Closing arguments in yoga lawsuit set for Tuesday

SAN DIEGO (CNS) – Closing arguments are scheduled today in the case of a
couple who sued the Encinitas Union School District to stop yoga instruction,
which they contend has religious overtones.

In the final day of testimony Monday, an elementary school principal in
the district testified that she saw no religious overtones in yoga classes
taught on her campus.

Carrie Brown of El Camino Creek Elementary School said she saw only
“stretching and breathing” when she observed the yoga class, over which a
couple has sued the district because of its alleged religious influences.
The lawsuit was filed by the National Center for Law and Policy on
behalf of Stephen and Jennifer Sedlock, whose children attend one of the
district's nine schools.

On its website, the nonprofit Christianity-based center said its focuses
on the protection and promotion of religious freedom, the sanctity of life,
traditional marriage, parental rights and other civil liberties.

The plaintiffs contends that Ashtanga yoga is religious in nature and
that opting out costs students physical education time. They want the yoga
program ended but have not asked for a financial judgment.

Brown testified that the yoga class was one component of an enrichment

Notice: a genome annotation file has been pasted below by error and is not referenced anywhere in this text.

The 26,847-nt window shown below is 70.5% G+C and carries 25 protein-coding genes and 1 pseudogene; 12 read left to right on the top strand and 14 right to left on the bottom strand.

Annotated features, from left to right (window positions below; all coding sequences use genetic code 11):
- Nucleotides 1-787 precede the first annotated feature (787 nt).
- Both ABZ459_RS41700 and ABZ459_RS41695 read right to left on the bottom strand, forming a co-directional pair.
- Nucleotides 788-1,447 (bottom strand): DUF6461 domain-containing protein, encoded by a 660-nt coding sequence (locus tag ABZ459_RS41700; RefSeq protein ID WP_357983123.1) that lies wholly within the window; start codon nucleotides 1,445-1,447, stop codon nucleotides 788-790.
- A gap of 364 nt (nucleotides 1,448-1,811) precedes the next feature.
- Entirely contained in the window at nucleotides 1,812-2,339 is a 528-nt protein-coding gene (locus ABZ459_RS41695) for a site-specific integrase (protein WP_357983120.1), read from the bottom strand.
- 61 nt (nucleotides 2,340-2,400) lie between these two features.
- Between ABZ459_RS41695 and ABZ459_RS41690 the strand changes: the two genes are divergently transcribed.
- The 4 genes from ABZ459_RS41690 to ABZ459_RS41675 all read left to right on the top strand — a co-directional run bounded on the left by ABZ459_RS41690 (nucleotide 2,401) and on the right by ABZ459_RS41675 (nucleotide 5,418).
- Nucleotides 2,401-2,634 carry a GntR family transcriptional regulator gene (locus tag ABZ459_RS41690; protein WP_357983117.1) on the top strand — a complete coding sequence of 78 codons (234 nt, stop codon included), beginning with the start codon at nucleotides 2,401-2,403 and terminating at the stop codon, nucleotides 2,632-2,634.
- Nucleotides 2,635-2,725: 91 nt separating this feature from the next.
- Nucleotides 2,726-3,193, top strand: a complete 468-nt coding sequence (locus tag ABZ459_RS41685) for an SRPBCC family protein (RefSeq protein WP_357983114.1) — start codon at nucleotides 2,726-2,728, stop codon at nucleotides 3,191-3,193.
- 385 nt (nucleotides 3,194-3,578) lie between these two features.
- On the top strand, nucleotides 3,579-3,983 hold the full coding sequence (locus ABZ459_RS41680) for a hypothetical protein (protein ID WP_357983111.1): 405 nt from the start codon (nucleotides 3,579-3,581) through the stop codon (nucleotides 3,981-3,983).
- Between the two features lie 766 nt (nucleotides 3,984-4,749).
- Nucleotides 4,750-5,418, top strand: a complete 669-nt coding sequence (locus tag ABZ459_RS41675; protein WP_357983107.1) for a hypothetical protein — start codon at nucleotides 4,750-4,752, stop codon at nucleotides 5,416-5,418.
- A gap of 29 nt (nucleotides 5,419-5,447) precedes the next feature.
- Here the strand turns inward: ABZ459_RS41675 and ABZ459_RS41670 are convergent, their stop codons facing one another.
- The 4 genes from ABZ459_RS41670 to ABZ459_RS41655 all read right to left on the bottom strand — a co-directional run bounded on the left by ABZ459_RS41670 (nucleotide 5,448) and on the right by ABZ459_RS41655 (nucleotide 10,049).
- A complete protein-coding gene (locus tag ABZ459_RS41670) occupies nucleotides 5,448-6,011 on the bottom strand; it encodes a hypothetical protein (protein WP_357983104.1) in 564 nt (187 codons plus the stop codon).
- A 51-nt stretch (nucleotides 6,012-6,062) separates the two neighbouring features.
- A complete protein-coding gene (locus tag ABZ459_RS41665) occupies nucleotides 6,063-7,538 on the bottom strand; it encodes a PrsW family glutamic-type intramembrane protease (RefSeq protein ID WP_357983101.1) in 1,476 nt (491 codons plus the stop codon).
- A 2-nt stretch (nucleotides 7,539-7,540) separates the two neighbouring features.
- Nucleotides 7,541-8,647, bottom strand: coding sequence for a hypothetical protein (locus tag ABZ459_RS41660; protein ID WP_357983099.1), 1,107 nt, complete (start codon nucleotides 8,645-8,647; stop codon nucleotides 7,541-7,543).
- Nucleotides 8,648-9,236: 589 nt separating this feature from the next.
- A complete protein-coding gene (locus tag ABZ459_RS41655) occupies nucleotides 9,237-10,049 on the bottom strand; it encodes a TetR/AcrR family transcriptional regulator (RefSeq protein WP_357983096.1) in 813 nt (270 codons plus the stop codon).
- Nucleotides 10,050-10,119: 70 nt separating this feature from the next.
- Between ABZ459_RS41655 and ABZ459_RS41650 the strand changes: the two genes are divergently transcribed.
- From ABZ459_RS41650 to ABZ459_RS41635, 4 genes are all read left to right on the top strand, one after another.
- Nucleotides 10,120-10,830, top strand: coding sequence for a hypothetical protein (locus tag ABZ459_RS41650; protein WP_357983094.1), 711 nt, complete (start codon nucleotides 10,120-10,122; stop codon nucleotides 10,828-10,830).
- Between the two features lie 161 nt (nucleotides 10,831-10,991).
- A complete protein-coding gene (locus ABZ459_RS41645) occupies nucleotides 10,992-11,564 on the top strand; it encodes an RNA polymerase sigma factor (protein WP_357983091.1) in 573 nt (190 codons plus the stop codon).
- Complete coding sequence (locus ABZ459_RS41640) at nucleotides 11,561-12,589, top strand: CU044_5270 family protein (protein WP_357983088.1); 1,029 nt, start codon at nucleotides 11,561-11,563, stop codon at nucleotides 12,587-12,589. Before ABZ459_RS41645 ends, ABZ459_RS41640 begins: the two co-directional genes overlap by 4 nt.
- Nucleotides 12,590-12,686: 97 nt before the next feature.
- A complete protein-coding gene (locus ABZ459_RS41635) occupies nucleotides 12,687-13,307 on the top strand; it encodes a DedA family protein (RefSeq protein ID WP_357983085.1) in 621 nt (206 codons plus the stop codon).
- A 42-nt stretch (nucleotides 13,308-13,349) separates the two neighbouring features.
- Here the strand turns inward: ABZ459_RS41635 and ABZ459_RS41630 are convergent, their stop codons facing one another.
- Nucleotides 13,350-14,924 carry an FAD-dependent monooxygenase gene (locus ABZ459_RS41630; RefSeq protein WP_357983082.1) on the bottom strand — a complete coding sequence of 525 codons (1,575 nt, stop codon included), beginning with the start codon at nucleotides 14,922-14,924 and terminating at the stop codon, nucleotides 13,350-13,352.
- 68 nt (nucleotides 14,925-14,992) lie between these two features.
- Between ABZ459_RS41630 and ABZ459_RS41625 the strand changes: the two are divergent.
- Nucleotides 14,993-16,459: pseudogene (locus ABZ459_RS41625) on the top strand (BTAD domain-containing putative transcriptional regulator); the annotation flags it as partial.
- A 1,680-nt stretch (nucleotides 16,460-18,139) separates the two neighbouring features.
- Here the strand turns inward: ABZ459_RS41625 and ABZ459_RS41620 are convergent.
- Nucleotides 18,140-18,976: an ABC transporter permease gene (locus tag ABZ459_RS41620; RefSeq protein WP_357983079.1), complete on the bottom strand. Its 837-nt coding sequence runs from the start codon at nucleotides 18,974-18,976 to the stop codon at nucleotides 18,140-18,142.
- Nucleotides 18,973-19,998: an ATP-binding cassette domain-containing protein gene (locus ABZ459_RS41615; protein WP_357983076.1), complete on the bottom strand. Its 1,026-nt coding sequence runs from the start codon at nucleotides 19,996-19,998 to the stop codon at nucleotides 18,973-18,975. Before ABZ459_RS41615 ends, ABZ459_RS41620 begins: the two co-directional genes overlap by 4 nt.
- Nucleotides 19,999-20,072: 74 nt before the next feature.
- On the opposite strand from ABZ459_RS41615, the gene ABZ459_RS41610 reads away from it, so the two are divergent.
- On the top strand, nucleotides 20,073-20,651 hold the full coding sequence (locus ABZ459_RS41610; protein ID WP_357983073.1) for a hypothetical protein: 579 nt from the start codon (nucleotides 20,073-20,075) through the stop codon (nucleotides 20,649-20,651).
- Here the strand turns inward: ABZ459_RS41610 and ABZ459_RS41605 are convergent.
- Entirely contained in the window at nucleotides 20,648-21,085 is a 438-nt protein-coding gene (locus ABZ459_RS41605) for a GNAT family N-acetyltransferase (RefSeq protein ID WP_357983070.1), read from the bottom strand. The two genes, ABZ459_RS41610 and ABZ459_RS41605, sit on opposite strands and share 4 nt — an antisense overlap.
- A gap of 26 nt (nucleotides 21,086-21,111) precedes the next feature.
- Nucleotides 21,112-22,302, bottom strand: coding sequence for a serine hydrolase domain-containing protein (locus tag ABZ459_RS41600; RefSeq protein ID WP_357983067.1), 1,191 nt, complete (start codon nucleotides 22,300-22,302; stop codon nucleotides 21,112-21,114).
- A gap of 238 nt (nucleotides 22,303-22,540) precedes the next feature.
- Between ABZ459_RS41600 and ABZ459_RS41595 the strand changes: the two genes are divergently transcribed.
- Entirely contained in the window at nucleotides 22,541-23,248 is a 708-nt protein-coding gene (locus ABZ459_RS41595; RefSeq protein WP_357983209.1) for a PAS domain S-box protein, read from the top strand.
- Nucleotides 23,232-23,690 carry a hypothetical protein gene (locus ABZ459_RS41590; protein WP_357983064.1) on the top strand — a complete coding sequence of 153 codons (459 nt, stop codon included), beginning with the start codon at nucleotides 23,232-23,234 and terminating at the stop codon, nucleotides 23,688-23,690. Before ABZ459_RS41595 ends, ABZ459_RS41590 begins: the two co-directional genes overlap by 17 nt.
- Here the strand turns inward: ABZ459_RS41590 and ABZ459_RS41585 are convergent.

program that also includes instruction in music, computers and karate. A couple
of parents had their children opt out of the other elective courses, too, she
said.

Controversy over the program erupted last year as the district began to
develop a health and wellness curriculum that includes yoga.

The program was funded by a $500,000 grant from the K.P. Jois
Foundation, which promotes Ashtanga yoga, a fast-paced form of yoga of
progressively more demanding poses with synchronized breathing.

The trial began May 20 and was expected to last two to three days in the
courtroom of Superior Court Judge John Meyer. On the third day, the trial
went on hiatus, with both parties saying they wanted to call additional
witnesses before making their closing arguments — with Monday marking the
resumption of testimony.

The parties have agreed to have Meyer decide the issue, so there is no
jury.

David Miyashiro, the district's assistant superintendent for education,
said he instituted a yoga program at Paul Ecke Central Elementary School three
years ago when he filled in for a principal on maternity leave. He said the
school needed another enrichment program, and it proved popular with the kids.

“It was active, engaging,” Miyashiro said. “The kids came home and
talked about it.”

Last year, he and other district officials developed a more
comprehensive “health and wellness” program for students that included yoga,
instruction on organic gardening, stress reduction and character development,
he said.

Superintendent Timothy Baird testified in the previous part of the trial
that while children opting out of yoga receive less PE time than
participating students, they still get at least the state-required minimum of
PE minutes.

Categories: KUSI